\end{pelda}
\begin{pelda}
Consider the case of unrelated machines with two machines and the
following input: $I=\{j_1=(1,2),j_2=(1,2),j_3=(1,3),j_4=(1,3)\}$,
where the jobs are defined by the vectors of processing times. The
load after job $j_1$ is $1$ on $M_1$ and $2$ on $M_2$, thus the
job is assigned to $M_1$. The load after job $j_2$ is $2$ on $M_1$
and also on $M_2$, thus the job is assigned to $M_1$, because it
has smaller processing time. The load after job $j_3$ is $3$
on $M_1$ and $M_2$, thus the job is assigned to $M_1$ because it
has smaller processing time. Finally, the load after job
$j_4$ is $4$ on $M_1$ and $3$ on $M_2$, thus the job is assigned
to $M_2$.
\end{pelda}
The competitive ratio of the algorithm is determined by the following theorems.
\begin{tetel}\label{onlu1} The competitive ratio of algorithm \textsc{Greedy} is
$m$ in the case of unrelated machines.
\end{tetel}
\begin{biz} First we prove that the competitive ratio of the algorithm is at
least $m$. Consider the following input sequence. Let $\varepsilon
>0$ be an arbitrarily small number. The sequence contains $m$ jobs. The
processing time of job $j_1$ is $1$ on machine $M_1$, $1+
\varepsilon$ on machine $M_m$, and $\infty$ on the other
machines, ($p_1(1)=1,p_1(i)=\infty, i=2,\dots,m-1,
p_1(m)=1+\varepsilon$). For job $j_i$, $i=2,\dots, m$ the
processing time is $i$ on machine
$M_i$, $1+\varepsilon$ on machine $M_{i-1}$ and
$\infty$ on the other machines ($p_i(i-1)=1+\varepsilon$, $p_i(i)=i$,
$p_i(j)=\infty$, if $j\not=i-1$ and $j \not=i$).
In this case job $j_i$ is scheduled on $M_i$ by \textsc{Greedy} and the
makespan is $m$. On the other hand, the optimal off-line algorithm
schedules $j_1$ on $M_m$ and $j_i$ is scheduled on $M_{i-1}$ for
the other jobs, thus the optimal makespan is $1+\varepsilon$. The
ratio of the makespans is $m/(1+\varepsilon)$. This ratio tends to
$m$, as $\varepsilon$ tends to $0$, and this proves that the
competitive ratio of the algorithm is at least $m$.
Now we prove that the algorithm is $m$-competitive. Consider an
arbitrary input sequence, denote the makespan in the optimal
off-line schedule by $L^*$ and let $L(k)$ denote the maximal load
in the schedule produced by \textsc{Greedy} after scheduling the
first $k$ jobs. Since the processing time of the $i$-th job is at
least ${\rm min}_j p_i(j)$, and the load is at most $L^*$ on the
machines in the off-line optimal schedule, we obtain that $m
L^* \ge \sum_{i=1}^{n} {\rm min}_j p_i(j)$.
We prove by induction that the inequality $L(k) \le \sum_{i=1}^{k}
{\rm min}_j p_i(j)$ is valid. Since the first job is assigned to
the machine where its processing time is minimal, the
statement is obviously true for $k=1$. Let $1\le k let $H_i$ be the set of the unscheduled jobs released till $t_i$ \\
3 \' \> let $OFF_i$ be an optimal off-line schedule of the jobs of $H_i$ \\
4 \' \> schedule the jobs as it is determined by $OFF_i$ starting the schedule at $t_i$ \\
5 \' \> let $q_i$ be the maximal completion time \\
6 \' \> \key{if} \= a new job is released in time interval $(t_i,q_i]$ or the sequence is ended \\
7 \' \> \> \key{then} \= $t_{i+1} \leftarrow q_i$ \\
7 \' \> \> \key{else} \> let $t_{i+1}$ be the release time of the next job \\
8 \' \> $i \leftarrow i+1$
\end{alg}
\begin{pelda}
Consider two identical machines. Suppose that the sequence of jobs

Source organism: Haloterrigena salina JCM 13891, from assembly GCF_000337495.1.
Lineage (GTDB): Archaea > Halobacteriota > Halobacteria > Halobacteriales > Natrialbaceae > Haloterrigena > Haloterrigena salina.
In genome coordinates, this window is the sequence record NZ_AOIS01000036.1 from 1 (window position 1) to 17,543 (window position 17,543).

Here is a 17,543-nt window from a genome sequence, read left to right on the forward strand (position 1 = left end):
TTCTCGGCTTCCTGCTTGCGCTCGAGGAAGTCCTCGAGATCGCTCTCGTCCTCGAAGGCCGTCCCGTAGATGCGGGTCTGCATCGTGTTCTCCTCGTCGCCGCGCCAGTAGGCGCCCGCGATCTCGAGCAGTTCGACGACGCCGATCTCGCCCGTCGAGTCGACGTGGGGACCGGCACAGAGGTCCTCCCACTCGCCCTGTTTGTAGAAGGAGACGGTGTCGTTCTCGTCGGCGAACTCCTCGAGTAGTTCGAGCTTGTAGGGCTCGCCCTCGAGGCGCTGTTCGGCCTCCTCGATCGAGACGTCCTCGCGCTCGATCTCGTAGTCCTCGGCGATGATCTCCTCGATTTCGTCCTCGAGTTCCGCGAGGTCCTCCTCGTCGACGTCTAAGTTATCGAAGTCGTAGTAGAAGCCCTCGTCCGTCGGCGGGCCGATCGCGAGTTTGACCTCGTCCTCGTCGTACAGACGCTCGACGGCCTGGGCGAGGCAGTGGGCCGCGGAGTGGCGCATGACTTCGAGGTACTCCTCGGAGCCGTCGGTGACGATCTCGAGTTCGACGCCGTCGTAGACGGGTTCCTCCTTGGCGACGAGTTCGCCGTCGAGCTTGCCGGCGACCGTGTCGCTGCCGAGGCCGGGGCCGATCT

is $I=\{j_1=(1,0),j_2=(1/2,0),j_3=(1/2,0),j_4=(1,3/2),j_5=(1,3/2),
j_6=(2,2)\}$, where the jobs are defined by the (processing time,
release time) pairs. In the first iteration $j_1,j_2,j_3$ are
scheduled: an optimal off-line algorithm schedules $j_1$ on
machine $M_1$ and $j_2,j_3$ on machine $M_2$, so the jobs are
completed at time $1$. Since no new job have been released in the time
interval $(0,1]$, the algorithm waits for a new job until time
$3/2$. Then the second iteration starts: $j_4$ and $j_5$ are
scheduled on $M_1$ and $M_2$ respectively in the time interval
$[3/2,5/2)$. During this time interval $j_6$ has been released thus at time
$5/2$ the next iteration starts and \textsc{INTV} schedules $j_6$
on $M_1$ in the time interval $[5/2,9/2]$.
\end{pelda}
The following statement holds for the competitive ratio of
algorithm \textsc{INTV}.
\begin{tetel}\label{onlu5}
In the TIME model algorithm \textsc{INTV} is 2-competitive.
\end{tetel}
\begin{biz} Consider an arbitrary input and the schedule produced by
\textsc{INTV}. Denote the number of iterations by $i$. Let
$T_3=t_{i+1}-t_{i}$, $T_2=t_{i}-t_{i-1}$, $T_1=t_{i-1}$ and let
$T_{\mbox{OPT}}$ denote the optimal off-line cost. In this case $T_2 \le
T_{\mbox{OPT}}$. This inequality is obvious if $t_{i+1}\not=q_{i}$. If
$t_{i+1}=q_{i}$, then the inequality
holds, because also the optimal off-line algorithm has to
schedule the jobs which are scheduled in the $i$-th
iteration by \textsc{INTV}, and \textsc{INTV} uses an optimal off-line schedule in each iteration.
On the other hand, $T_1+T_3 \le T_{\mbox{OPT}}$. To prove this inequality
first observe that the release time is at least $T_1=t_{i-1}$ for
the jobs scheduled in the $i$-th iteration (otherwise the
algorithm would schedule them in the $i-1$-th iteration).
Therefore also the optimal algorithm has to schedule these jobs
after time $T_1$. On the the other hand, it takes at least
$T_3$ time units to process these jobs, because \textsc{INTV} uses optimal
off-line algorithm in the iterations. The makespan of the schedule
produced by \textsc{INTV} is $T_1+T_2+T_3$, and we have shown that
$T_1+T_2+T_3\le 2 T_{\mbox{OPT}}$, thus we proved that the algorithm is
$2$-competitive.
\end{biz}
Some other algorithms have also been developed in the TIME model.
Vestjens \nevindex{Vestjens, Arjen} proved that the \ki{on-line
\textsc{LPT}}\inddef{on-line \textsc{LPT}} algorithm is